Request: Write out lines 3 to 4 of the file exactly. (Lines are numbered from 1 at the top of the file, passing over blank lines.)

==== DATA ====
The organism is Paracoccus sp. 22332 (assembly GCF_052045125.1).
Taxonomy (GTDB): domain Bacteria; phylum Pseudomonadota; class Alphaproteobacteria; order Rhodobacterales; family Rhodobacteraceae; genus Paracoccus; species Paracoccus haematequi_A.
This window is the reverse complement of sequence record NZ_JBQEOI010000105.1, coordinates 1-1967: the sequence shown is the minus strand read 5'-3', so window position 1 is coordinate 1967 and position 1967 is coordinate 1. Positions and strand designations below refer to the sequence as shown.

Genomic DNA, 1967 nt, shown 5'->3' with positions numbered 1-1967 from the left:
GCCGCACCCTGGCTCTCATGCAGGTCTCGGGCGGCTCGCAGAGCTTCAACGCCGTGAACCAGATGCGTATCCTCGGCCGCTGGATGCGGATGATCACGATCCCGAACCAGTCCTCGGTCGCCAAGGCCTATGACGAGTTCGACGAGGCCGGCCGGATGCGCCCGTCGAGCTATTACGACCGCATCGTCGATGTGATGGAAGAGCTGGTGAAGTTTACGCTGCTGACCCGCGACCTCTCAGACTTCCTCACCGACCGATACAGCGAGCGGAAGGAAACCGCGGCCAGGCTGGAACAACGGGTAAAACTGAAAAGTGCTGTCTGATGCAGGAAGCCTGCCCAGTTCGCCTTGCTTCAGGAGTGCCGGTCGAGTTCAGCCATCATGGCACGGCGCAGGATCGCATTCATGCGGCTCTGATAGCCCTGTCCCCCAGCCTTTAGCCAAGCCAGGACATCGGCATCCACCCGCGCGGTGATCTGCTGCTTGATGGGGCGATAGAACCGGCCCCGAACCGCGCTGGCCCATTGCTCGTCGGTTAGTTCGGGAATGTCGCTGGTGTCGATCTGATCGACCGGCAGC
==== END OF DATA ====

This window is the reverse complement of sequence record NZ_JBQEOI010000105.1, coordinates 1-1967: the sequence shown is the minus strand read 5'-3', so window position 1 is coordinate 1967 and position 1967 is coordinate 1. Positions and strand designations below refer to the sequence as shown.

Genomic DNA, 1967 nt, shown 5'->3' with positions numbered 1-1967 from the left: